Anthony Diehl is a media/technology specialist. He reflects back on his experience during the pandemic with a church made up primarily of 70 years olds, pointing to some creative practices which helped to include them and which may still have value as we work our way back to a ‘new normal.’
This comment was written for FaithTech Institute site and is re-posted by permission of the author.
In the fall of 2019, my family landed at a small church in our neighbourhood that was trying to re-plant. With only 30 or so remaining members and an average age in the 70s, this little church was struggling to keep the doors open.
Yet, there was a clear love for Jesus, a passion for the Gospel, and a vision to re-plant the church. Our family felt the Lord calling us to this little church for a season, so we got involved right away. I had no idea what was just around the corner.
When March 2020 hit, news of the spreading pandemic triggered a lot of rapid changes. Because our little church was made up almost entirely of people in a high risk group, we needed to transition to something remote very quickly. The next several months were a continuous process of trying to adapt, not only to the new safety requirements, but also to the limited tech-literacy of the congregation.
Before 2020, you might have encountered some form of ‘church online’ or watched the occasional live streamed service, but over the last year, chances are you depended heavily on things like Youtube, Facebook Live, and Zoom to continue participating with your local church.
Even savvy technophiles had to find new platforms for connecting online. So it’s easy to understand why the elderly in my own church struggled to make the leap. But they weren’t the only ones.
Age is only one factor limiting tech literacy. Other factors include access, ability and vocational background. In rural areas, some communities still lack the basic internet infrastructure to make web-based solutions possible; in the US alone, 15 – 20 million people still lack broadband access.
Meanwhile, differently-abled and intellectually disabled persons may also struggle to connect using new technologies. Consider also that many people don’t regularly use computers in their work – certain trades, including industrial, service and natural resource jobs, for example.
As churches’ moved online, it was easy to overlook these people; I certainly did. Then I found myself in a church where these factors couldn’t be ignored.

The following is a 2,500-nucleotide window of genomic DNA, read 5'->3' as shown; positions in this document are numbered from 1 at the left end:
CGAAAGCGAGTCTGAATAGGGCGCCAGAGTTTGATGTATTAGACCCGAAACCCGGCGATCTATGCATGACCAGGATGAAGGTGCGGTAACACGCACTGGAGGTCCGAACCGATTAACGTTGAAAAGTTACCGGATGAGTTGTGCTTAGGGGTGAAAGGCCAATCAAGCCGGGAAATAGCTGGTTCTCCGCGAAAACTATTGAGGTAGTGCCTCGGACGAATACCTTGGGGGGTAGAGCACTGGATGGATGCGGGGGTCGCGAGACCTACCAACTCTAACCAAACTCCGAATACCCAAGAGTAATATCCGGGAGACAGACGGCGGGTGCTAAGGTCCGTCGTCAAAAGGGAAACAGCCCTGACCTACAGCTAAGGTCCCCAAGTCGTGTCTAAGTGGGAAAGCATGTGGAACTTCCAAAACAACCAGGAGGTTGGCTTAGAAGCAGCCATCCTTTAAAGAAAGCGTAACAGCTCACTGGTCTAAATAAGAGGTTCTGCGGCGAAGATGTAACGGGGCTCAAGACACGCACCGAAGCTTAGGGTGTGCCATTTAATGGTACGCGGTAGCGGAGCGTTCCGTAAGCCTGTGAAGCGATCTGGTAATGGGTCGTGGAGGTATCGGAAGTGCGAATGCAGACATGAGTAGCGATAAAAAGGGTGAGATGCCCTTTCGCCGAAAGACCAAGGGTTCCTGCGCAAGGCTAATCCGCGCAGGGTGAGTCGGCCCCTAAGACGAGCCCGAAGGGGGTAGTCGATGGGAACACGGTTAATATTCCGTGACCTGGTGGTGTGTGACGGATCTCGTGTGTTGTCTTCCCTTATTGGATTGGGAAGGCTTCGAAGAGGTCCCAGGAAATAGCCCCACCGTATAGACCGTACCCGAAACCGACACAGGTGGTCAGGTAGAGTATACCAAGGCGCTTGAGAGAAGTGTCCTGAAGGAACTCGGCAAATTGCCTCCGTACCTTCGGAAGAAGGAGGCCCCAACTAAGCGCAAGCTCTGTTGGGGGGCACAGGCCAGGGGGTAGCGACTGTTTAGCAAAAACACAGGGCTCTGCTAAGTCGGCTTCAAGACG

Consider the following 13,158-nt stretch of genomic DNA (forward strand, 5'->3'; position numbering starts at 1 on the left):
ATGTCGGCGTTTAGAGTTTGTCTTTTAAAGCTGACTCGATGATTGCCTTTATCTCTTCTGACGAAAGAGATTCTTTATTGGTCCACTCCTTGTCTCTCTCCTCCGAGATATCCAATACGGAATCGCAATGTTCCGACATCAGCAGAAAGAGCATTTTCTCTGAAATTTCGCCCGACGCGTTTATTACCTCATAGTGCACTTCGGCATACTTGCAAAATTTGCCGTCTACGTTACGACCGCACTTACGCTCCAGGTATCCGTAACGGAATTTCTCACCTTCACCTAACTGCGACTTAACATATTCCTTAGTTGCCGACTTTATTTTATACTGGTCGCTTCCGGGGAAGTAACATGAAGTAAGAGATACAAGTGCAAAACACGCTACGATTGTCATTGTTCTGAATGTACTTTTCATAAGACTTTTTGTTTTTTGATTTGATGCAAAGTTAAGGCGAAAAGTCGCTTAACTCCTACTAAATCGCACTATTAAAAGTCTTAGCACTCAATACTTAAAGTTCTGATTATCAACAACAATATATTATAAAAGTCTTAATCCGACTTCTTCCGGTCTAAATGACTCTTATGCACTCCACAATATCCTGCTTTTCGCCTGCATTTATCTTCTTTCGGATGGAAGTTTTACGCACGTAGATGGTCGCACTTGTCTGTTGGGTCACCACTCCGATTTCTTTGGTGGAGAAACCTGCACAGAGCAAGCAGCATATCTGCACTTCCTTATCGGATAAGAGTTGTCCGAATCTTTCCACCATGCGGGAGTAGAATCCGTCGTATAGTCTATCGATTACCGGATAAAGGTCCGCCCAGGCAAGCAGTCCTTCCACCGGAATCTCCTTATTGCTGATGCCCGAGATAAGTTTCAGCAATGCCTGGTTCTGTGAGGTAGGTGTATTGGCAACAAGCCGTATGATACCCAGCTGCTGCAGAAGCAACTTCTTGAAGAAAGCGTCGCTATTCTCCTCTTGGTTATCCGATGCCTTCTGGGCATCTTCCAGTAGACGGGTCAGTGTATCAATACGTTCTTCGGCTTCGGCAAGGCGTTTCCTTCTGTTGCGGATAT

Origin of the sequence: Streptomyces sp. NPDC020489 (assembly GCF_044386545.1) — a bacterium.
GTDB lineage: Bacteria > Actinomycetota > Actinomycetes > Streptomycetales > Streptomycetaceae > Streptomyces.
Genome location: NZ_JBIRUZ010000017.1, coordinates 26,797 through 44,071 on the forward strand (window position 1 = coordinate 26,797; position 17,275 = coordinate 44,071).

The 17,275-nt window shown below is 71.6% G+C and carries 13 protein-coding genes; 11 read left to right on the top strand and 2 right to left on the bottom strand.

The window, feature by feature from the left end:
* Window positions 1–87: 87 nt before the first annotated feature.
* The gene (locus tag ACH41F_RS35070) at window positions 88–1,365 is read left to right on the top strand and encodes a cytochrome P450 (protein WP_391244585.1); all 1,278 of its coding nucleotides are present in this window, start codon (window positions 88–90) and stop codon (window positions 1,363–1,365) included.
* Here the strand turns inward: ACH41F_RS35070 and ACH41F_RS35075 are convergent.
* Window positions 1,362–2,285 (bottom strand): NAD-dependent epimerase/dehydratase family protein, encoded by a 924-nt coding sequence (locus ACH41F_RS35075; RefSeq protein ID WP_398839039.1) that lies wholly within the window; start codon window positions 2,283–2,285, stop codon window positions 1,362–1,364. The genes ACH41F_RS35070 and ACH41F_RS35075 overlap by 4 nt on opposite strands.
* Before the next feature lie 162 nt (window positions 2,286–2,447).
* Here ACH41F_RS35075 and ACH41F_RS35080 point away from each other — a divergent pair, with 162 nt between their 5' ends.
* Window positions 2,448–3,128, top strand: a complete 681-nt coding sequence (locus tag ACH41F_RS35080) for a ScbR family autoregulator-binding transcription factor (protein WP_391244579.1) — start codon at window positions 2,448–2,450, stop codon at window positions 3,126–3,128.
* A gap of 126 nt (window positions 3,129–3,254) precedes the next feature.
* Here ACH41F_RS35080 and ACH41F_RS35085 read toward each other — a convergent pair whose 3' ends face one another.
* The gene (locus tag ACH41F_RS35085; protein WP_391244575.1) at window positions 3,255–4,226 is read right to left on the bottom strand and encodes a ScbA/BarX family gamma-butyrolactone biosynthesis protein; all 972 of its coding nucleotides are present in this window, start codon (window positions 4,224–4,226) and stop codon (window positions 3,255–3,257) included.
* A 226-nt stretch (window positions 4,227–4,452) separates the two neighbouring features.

Large-scale spectacle, small-scale churches
Most people who know me professionally associate my work with large-scale and high-tech spectacles. I’ve spent most of my career working with media and technology to create larger-than-life events, public art and experiences, co-founding a design firm in 2011 to help organizations with a strong ‘why” communicate through those mediums.
Despite all this, what many people don’t realize is that I have spent most of my life in small churches and church plants.
As a designer, one of my goals is to champion empathy in the design process. It doesn’t matter how cool, effective or scalable your idea is. How do the people you aim to serve experience it? That is really the big question. While I firmly believed in this empathetic approach to design before 2020, that year serving our little church stretched my imagination and opened my eyes to serving those who would otherwise be excluded from the life of our churches.
As 2020 rolled on, I began working with other churches, helping them solve problems, connecting people and training teams. While I usually get the call for more high-tech related problems, I’ve come to deeply care about including those people who might be excluded (often unknowingly) from our gatherings. But is trying to connect people with low tech literacy to a church really worth the effort?
When you come together
In one online discussion about connecting churchgoers who couldn’t stream videos, one person commented, “In 2021 if you cannot use a computer and can’t access a website, there’s not much else we can do to help people.” (As you might imagine, the comment triggered some “robust dialogue” in the group.)
What struck me was the lack of imagination, yet the question still stands. Is it worth struggling to solve a technical problem for one or two people when the majority of the congregation logs on just fine?
I found I needed to wrestle with the apostle Paul’s pointed words to the Corinthian church.
For in eating, each one goes ahead with his own meal. One goes hungry, another gets drunk. What! Do you not have houses to eat and drink in? Or do you despise the church of God and humiliate those who have nothing? What shall I say to you? Shall I commend you in this? No, I will not. (1 Corinthians 11:21–22)
The early church practiced what is known as an ‘agape feast,’ a sort of extended potluck with the Eucharist at the centre. Wealthy Christians would typically host the gathering in their homes, and those with the means would supply enough food for those who had none.
However, not everyone was able to gather at the same time. The wealthy could leisurely feast the day away while the poor – and slaves in particular – had to work like any other day. When the poor finally arrived at the end of their work day, much of the food was already eaten. When Paul learns what the Corinthians’ feasts were becoming, he has some strong words for them.
Paul reiterates what the Lord’s Supper is truly supposed to be and then offers a simple exhortation: “So then, my brothers, when you come together to eat, wait for one another” (1 Corinthians 11:33, emphasis added).
It was not until 2020 that I saw how our use of technology might be excluding some members of the body from the gathering. While Christians could apply this passage in many ways today, for those of us serving in media and technology, how can we wisely deploy technology to ‘wait for’ our brothers and sisters whom we might unknowingly be leaving behind?
Low-tech church solutions
As I’ve worked with dozens of churches over the past year, I’ve encountered many different ways churches are developing low-tech solutions to keep their members connected to the weekly rhythms of worship and community life together.
Here is a list of some of what I’ve learned.